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Is China's cultural heritage in jeopardy? Teaching activity.

As mentioned in the article, under the Convention on Cultural Property Act, other nations can request that the United States impose import restrictions on specific cultural property. A requesting nation must show that pillaging of the cultural property is jeopardizing the nation's cultural heritage. In making its decision, the executive branch considers the recommendation of a Cultural Property Advisory Committee, established under the Act. The committee is composed of 11 private citizens appointed by the president who have expertise in archaeology, anthropology, and the international sale of cultural property, and represent the public and private sector, local and regional institutions, including museums, and the public. As of March 2007, a request for an import ban from China is pending. In its request, the Chinese government has asked the United States to ban imports of any Chinese artifact made before 1912. During this activity, students will research and evaluate China's request and write a letter to the Cultural Property Advisory Committee supporting or opposing China's request.

Begin by reviewing examples of advocacy letters with students to identify their general characteristics. Examples can be found on the website of the Lawyers' Committee for Cultural Heritage Preservation. (See the "Current Issues," section at YOU will find a letter about China's request; however, you will want students to come to their own conclusions, so choose from among the other letters available on the site. Note in your review of examples that these advocacy letters adhere to formal letter-writing conventions; demonstrate knowledge of applicable laws and existing conditions relevant to the actions being requested in the letters; and present facts to support the positions being advocated by the letter writers.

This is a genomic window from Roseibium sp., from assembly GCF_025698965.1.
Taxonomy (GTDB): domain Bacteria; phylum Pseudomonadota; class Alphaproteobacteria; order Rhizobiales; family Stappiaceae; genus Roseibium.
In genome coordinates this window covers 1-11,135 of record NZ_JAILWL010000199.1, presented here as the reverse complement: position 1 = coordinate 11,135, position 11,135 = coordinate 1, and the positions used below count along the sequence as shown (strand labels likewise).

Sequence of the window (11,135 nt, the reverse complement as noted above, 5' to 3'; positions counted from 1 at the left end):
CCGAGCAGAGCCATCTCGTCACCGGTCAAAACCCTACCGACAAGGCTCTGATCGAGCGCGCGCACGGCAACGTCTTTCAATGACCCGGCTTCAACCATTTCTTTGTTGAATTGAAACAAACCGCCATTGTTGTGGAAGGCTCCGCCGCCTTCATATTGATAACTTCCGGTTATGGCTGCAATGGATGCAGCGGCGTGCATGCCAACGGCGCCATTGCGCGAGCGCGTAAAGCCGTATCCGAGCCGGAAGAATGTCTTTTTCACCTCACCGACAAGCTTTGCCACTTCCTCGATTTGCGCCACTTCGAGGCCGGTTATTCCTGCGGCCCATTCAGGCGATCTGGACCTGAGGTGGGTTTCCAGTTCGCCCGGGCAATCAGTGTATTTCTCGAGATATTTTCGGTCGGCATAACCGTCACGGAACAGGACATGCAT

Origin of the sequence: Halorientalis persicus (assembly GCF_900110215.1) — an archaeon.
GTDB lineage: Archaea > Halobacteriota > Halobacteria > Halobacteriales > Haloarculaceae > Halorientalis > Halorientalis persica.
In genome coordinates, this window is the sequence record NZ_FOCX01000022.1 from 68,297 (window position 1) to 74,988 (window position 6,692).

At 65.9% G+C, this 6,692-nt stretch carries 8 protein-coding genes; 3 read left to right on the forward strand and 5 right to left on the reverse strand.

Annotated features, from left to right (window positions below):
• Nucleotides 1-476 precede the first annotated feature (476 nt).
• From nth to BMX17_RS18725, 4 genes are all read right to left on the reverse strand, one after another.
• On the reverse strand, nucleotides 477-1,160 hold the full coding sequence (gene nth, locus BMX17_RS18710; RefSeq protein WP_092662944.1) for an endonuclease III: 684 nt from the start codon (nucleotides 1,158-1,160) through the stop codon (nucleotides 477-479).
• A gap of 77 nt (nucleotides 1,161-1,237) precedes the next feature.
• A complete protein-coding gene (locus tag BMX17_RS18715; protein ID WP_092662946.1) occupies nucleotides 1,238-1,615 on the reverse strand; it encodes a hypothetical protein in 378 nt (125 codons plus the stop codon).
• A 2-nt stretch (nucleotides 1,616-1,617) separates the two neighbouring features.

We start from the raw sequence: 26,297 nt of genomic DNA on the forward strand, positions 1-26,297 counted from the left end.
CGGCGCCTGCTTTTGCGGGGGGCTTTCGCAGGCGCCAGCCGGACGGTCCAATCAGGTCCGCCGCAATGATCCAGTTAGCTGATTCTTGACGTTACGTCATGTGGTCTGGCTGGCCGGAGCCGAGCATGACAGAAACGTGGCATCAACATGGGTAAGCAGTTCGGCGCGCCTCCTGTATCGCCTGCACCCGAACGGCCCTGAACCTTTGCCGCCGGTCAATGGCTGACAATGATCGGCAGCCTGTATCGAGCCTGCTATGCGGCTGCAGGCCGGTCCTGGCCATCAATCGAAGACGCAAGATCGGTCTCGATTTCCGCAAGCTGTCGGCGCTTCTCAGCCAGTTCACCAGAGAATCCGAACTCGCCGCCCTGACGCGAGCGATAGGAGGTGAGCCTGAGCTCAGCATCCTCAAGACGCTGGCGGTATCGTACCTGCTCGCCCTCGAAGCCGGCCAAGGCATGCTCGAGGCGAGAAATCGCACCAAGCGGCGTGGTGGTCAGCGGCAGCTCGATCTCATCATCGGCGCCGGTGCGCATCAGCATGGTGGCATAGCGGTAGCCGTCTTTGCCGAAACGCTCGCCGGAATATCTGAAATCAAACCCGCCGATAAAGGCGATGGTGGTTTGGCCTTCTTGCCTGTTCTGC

Have students individually research China's request. One place to begin is the "Public Summary" on the U.S. Department of State's International Cultural Property website. (See the "What's New" section at exchanges.state. gov/culprop/index.html.) Assign students to find a minimum of two additional credible sources from which they can collect facts to inform their decision making about their positions. Students should complete their research, reflect on it, and only then take a position on China's request. You will want students to take informed positions.

If students support China's request, their letters should present arguments and provide evidence demonstrating that the following conditions exist; if they oppose China's request, their letters should argue and provide evidence that the following conditions do not exist:

* Pillaging of the cultural property specified in China's request jeopardizes China's cultural heritage.

* China has already taken other measures to try to protect the specified cultural property; they have not adequately deterred pillage.

* The proposed import restrictions would substantially deter pillage, and new, less restrictive remedies would be insufficient.

* China's request is "consistent with the general interest of the international community in the interchange of cultural property among nations for scientific, cultural, and educational purposes." (Public Law 97-466, Sec. 303 (a)(1)).

After students complete their letters, assign small groups of three students to read and discuss their letters. Make sure different positions are represented within the groups. Ask students to note similarities and differences in the arguments made in their letters.

As a whole group activity, discuss similarities and differences in student arguments within small groups, noting and capturing them on the board. Give students a few minutes to reflect individually on their original positions. Discuss the extent to which student positions may have changed after reading classmates' letters, discussing arguments in small groups, or, discussing arguments as a whole class.

Conclude by asking students if they believe well-crafted advocacy letters can influence policy decisions. Do they believe that individuals making policy decisions in isolation make different decisions than people who come together collectively to consider policy options as a group or "committee"? Why? Or, why not?

MICHELLE PARRINI is a program manager and editor for the American Bar Association Division for Public Education in Chicago, Illinois.
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Author:Parrini, Michelle
Publication:Social Education
Geographic Code:9CHIN
Date:May 1, 2007
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